Sustainability and Steel: How Automakers Can Use Steel to Improve Emissions

This is a guest post courtesy of ArcelorMittal

Today’s car buyers are savvier than ever. When making a purchasing decision, affordability and reliability have always been top decision factors. However, one factor that has become increasingly important, and widely debated, is the impact a car will have on the environment.

When driven, a car emits carbon dioxide (CO2) gases that add to pollution. The heavier the car, the more harmful gases it emits. As a result, automakers are doing their part by designing new technologies to lighten their vehicles, therefore decreasing greenhouse gas (GHG) emissions.

The emissions produced when consumers drive a car are just one part of the equation. To fully understand the carbon footprint of a vehicle, one must consider a vehicle’s full life cycle, which includes the manufacturing, driving and recycling of the vehicle.

Automotive life cycle analyses have found steel is the most sustainable automotive material, and steel-intensive vehicles result in lower GHG emissions than vehicles utilizing alternative materials. Steel manufacturing uses less energy and emits fewer CO2 gases per ton than alternative materials. In addition, the material’s infinite recyclability and mature recycling infrastructure significantly add to its sustainability. While other materials may result in a lighter-weight design, overall they increase the total carbon footprint of a vehicle.

V141217-Life Cycle Assessment

ArcelorMittal, the world’s leading steel producer, developed a concept for automakers to demonstrate the benefits of steel in creating a lighter, safer and more environmentally friendly vehicle. This project, “S-in Motion®,” is a catalogue of commercially available steel parts and solutions available to automakers to reduce weight of both cars and trucks while maintaining crash safety. These solutions result in no cost increase to customers and help to provide more environmentally friendly vehicles for the 21st Century.

The “S” stands for more than just steel; it also stands for:

S in Motion

  • Service – These solutions were not created for future vehicles — they were designed for today’s vehicles. All S-in Motion® solutions are commercially available for vehicles currently on the road.
  • Strength – The S-in Motion® solutions never compromise the strength of steel vehicles. We applied some of the strongest steels used in today’s automotive production. The result is steel is an efficient and strong material for lightweighting and occupant protection.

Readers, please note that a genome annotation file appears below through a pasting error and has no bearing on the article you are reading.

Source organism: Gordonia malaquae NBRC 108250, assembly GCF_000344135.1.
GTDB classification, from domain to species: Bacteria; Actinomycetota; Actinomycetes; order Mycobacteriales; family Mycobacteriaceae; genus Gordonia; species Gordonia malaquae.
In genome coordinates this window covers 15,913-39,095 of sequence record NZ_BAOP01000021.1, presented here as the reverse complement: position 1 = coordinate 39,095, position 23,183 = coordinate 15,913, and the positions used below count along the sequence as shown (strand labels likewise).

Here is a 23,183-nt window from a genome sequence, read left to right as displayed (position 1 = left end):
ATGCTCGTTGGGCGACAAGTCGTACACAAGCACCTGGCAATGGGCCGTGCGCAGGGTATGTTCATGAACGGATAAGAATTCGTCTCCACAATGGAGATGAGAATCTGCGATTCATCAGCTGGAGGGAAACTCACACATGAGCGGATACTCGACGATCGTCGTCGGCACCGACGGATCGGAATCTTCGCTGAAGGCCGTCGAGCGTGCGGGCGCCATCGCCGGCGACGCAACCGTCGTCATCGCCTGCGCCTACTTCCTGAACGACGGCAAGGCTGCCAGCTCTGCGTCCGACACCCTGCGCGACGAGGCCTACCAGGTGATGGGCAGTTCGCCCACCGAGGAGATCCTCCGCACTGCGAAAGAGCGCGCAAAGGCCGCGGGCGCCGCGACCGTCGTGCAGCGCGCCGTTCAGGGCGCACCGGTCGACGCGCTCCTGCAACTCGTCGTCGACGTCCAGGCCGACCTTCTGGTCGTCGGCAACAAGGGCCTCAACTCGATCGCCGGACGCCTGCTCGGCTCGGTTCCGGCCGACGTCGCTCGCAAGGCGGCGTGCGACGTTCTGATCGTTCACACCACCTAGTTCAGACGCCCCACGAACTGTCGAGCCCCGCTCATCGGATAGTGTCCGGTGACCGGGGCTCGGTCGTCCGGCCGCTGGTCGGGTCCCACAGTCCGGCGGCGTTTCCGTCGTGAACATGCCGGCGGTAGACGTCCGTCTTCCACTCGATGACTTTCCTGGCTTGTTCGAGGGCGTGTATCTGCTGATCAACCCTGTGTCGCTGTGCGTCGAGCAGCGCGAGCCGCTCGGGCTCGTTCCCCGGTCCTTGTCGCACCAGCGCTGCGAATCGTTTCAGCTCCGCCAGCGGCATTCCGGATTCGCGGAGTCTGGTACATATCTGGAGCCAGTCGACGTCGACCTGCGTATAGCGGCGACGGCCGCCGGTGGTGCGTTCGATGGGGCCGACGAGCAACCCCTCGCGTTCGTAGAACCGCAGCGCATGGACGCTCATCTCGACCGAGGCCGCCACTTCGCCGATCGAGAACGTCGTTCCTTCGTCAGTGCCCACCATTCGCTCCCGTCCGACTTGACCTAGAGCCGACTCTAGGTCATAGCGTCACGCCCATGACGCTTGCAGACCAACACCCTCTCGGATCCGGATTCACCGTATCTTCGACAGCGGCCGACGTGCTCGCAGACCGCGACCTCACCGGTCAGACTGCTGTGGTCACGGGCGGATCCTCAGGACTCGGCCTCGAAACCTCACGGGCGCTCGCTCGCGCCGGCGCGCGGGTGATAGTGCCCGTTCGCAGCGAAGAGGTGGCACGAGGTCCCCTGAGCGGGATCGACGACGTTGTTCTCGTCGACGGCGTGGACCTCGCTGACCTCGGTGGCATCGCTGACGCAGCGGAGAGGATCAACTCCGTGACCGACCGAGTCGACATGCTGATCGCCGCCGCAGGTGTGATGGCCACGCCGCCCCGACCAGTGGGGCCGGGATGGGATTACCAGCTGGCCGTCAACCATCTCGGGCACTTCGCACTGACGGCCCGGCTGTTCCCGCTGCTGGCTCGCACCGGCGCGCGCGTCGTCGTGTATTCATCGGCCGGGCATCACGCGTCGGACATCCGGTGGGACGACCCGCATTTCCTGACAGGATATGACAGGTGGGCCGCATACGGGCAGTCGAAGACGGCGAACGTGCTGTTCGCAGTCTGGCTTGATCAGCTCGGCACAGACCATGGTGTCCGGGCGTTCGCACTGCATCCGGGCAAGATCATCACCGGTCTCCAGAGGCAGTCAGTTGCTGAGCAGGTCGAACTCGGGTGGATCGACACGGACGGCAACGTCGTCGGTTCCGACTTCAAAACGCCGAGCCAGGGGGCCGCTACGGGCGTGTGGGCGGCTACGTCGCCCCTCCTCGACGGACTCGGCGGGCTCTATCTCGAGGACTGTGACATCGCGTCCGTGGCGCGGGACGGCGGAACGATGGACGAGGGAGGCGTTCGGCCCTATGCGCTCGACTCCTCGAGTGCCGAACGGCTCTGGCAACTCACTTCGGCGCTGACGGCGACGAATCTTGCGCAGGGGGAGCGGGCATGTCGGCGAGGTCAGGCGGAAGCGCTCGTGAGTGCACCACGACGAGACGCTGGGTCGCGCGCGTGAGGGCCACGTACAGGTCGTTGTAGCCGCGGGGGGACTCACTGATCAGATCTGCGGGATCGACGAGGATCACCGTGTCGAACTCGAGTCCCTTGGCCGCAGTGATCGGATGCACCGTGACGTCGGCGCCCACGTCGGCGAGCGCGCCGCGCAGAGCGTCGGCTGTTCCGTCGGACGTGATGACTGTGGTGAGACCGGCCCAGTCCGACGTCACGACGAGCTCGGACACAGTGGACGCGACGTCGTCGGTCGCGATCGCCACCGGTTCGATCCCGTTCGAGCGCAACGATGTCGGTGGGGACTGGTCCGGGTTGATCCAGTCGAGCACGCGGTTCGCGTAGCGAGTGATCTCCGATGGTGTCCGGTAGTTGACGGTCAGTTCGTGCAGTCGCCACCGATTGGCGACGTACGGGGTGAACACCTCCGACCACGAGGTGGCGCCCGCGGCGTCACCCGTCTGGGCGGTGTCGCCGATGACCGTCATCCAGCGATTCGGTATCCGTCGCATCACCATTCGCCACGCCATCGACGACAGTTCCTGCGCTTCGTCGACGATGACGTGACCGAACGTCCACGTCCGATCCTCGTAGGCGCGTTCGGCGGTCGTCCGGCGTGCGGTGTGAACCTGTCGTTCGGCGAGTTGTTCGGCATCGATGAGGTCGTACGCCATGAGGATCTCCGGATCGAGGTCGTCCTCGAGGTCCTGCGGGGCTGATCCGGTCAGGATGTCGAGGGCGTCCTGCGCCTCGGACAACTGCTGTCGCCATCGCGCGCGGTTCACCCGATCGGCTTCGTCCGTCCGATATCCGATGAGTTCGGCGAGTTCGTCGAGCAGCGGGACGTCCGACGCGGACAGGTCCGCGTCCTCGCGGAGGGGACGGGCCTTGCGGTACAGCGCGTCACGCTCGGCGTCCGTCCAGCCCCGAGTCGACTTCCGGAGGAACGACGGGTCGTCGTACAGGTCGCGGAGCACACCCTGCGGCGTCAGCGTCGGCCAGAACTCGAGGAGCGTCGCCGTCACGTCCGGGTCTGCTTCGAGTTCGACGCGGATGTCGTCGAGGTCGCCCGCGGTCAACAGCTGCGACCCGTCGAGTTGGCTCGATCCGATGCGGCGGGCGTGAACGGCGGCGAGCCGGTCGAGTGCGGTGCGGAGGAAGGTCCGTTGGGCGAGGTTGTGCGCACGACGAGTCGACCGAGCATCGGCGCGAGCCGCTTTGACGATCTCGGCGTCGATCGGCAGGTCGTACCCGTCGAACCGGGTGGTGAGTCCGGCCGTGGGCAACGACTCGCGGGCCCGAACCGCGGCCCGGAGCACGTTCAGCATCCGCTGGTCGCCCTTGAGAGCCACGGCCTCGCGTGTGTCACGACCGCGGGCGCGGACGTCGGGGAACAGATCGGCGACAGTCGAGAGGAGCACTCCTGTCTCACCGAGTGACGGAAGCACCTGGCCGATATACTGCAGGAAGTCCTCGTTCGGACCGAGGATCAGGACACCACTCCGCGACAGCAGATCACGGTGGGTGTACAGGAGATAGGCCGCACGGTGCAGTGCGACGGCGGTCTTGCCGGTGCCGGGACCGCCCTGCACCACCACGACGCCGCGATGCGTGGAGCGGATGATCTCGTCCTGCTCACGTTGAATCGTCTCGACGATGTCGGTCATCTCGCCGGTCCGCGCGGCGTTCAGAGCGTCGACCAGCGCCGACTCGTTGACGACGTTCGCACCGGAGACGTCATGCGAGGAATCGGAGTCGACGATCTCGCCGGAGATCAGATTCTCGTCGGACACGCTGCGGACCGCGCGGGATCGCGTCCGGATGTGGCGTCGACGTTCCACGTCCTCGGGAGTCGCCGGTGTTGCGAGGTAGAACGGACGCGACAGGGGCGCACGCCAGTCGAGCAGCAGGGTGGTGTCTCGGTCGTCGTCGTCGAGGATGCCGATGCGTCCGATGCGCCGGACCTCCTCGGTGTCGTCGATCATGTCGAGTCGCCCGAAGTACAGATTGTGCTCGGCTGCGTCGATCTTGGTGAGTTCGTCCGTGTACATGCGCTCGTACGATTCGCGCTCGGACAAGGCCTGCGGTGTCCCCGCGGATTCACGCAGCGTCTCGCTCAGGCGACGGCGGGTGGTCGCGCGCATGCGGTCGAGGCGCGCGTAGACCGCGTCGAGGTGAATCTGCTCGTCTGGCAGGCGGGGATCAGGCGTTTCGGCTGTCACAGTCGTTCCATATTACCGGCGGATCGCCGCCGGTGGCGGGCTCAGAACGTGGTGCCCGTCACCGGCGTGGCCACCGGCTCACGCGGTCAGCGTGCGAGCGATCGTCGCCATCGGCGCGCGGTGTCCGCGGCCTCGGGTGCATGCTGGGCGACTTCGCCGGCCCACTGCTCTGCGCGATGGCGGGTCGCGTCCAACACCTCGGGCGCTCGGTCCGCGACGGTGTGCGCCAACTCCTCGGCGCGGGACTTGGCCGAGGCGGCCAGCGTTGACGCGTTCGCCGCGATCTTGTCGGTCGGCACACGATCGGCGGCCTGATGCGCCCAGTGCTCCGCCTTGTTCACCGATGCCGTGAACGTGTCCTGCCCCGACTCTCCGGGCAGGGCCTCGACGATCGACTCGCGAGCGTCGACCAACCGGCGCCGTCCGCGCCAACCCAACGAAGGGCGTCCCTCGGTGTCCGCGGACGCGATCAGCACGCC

• Solutions – The concept includes various solutions for a variety of parts in a C-segment, D-segment and lightweight truck. The solutions use different steels to construct the body and parts for an overall greener vehicle.
  • Safety – The project design kept safety in mind. The concept car underwent multiple industry tests, performing above industry safety performance standards. Most test results reached or exceeded the highest test ratings.
  • Saving weight – In order to achieve maximum benefits, maximum weight reduction had to occur. Using the lightest steel solutions created by the S-in Motion® project, results show a 22 percent body-in-white weight reduction in the C-segment vehicle from the 2009 baseline and a 23 percent reduction from the 2013 pickup truck and 2015 D-segment baseline.
  • Saving costs – S-in Motion® offers a cost-neutral solution for automakers to display the high value of steel. This means the item is priced the same as the cost of producing it, allowing automakers to achieve design goals without high cost penalties associated with use of alternative materials.
  • Sustainability – Most importantly, the biggest benefit of the S-in Motion® program is its sustainability. For the C-segment vehicle, results show a 14 percent reduction of overall total lifecycle CO2 emissions, meaning each car implementing the solutions can decrease CO2 emissions by 3,856 lbs.

S in Motion 1

As consumers continue to make smarter automotive choices, it is our hope they recognize the value and sustainability of a steel car.

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1 Response to Sustainability and Steel: How Automakers Can Use Steel to Improve Emissions

  1. Pingback: Let’s Get Sustainable with the 2017 Green Car Awards | Steel Matters

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